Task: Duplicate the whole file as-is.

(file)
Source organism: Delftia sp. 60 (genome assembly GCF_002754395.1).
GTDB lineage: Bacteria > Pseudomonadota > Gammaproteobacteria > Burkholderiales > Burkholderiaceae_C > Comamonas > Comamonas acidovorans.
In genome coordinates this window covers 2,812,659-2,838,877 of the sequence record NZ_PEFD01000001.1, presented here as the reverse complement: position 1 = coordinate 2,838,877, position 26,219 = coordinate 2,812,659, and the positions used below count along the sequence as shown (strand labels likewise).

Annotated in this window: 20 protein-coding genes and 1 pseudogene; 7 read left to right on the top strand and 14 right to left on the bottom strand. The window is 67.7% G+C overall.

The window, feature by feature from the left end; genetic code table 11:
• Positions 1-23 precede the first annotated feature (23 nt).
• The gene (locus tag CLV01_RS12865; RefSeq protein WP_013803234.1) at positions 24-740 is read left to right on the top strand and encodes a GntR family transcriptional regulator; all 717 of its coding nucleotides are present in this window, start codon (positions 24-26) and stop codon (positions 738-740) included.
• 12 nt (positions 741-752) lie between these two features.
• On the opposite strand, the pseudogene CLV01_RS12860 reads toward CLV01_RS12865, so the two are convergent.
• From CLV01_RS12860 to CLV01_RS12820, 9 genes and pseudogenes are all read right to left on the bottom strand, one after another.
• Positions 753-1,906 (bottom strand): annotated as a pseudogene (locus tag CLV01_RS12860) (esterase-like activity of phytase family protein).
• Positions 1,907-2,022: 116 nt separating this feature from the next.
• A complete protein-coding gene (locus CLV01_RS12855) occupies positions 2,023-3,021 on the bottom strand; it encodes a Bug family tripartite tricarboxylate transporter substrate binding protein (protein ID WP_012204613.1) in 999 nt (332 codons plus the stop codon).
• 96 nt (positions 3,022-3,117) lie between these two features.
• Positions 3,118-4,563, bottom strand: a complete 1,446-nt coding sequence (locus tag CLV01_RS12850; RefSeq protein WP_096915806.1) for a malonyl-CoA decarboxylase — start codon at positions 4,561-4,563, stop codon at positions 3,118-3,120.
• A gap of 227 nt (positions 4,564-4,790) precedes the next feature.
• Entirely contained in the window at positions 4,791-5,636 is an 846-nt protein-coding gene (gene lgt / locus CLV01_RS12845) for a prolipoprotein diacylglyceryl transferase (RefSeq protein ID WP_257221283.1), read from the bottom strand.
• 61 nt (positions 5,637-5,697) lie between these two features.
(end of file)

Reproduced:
Source organism: Delftia sp. 60 (genome assembly GCF_002754395.1).
GTDB lineage: Bacteria > Pseudomonadota > Gammaproteobacteria > Burkholderiales > Burkholderiaceae_C > Comamonas > Comamonas acidovorans.
In genome coordinates this window covers 2,812,659-2,838,877 of the sequence record NZ_PEFD01000001.1, presented here as the reverse complement: position 1 = coordinate 2,838,877, position 26,219 = coordinate 2,812,659, and the positions used below count along the sequence as shown (strand labels likewise).

Annotated in this window: 20 protein-coding genes and 1 pseudogene; 7 read left to right on the top strand and 14 right to left on the bottom strand. The window is 67.7% G+C overall.

The window, feature by feature from the left end; genetic code table 11:
• Positions 1-23 precede the first annotated feature (23 nt).
• The gene (locus tag CLV01_RS12865; RefSeq protein WP_013803234.1) at positions 24-740 is read left to right on the top strand and encodes a GntR family transcriptional regulator; all 717 of its coding nucleotides are present in this window, start codon (positions 24-26) and stop codon (positions 738-740) included.
• 12 nt (positions 741-752) lie between these two features.
• On the opposite strand, the pseudogene CLV01_RS12860 reads toward CLV01_RS12865, so the two are convergent.
• From CLV01_RS12860 to CLV01_RS12820, 9 genes and pseudogenes are all read right to left on the bottom strand, one after another.
• Positions 753-1,906 (bottom strand): annotated as a pseudogene (locus tag CLV01_RS12860) (esterase-like activity of phytase family protein).
• Positions 1,907-2,022: 116 nt separating this feature from the next.
• A complete protein-coding gene (locus CLV01_RS12855) occupies positions 2,023-3,021 on the bottom strand; it encodes a Bug family tripartite tricarboxylate transporter substrate binding protein (protein ID WP_012204613.1) in 999 nt (332 codons plus the stop codon).
• 96 nt (positions 3,022-3,117) lie between these two features.
• Positions 3,118-4,563, bottom strand: a complete 1,446-nt coding sequence (locus tag CLV01_RS12850; RefSeq protein WP_096915806.1) for a malonyl-CoA decarboxylase — start codon at positions 4,561-4,563, stop codon at positions 3,118-3,120.
• A gap of 227 nt (positions 4,564-4,790) precedes the next feature.
• Entirely contained in the window at positions 4,791-5,636 is an 846-nt protein-coding gene (gene lgt / locus CLV01_RS12845) for a prolipoprotein diacylglyceryl transferase (RefSeq protein ID WP_257221283.1), read from the bottom strand.
• 61 nt (positions 5,637-5,697) lie between these two features.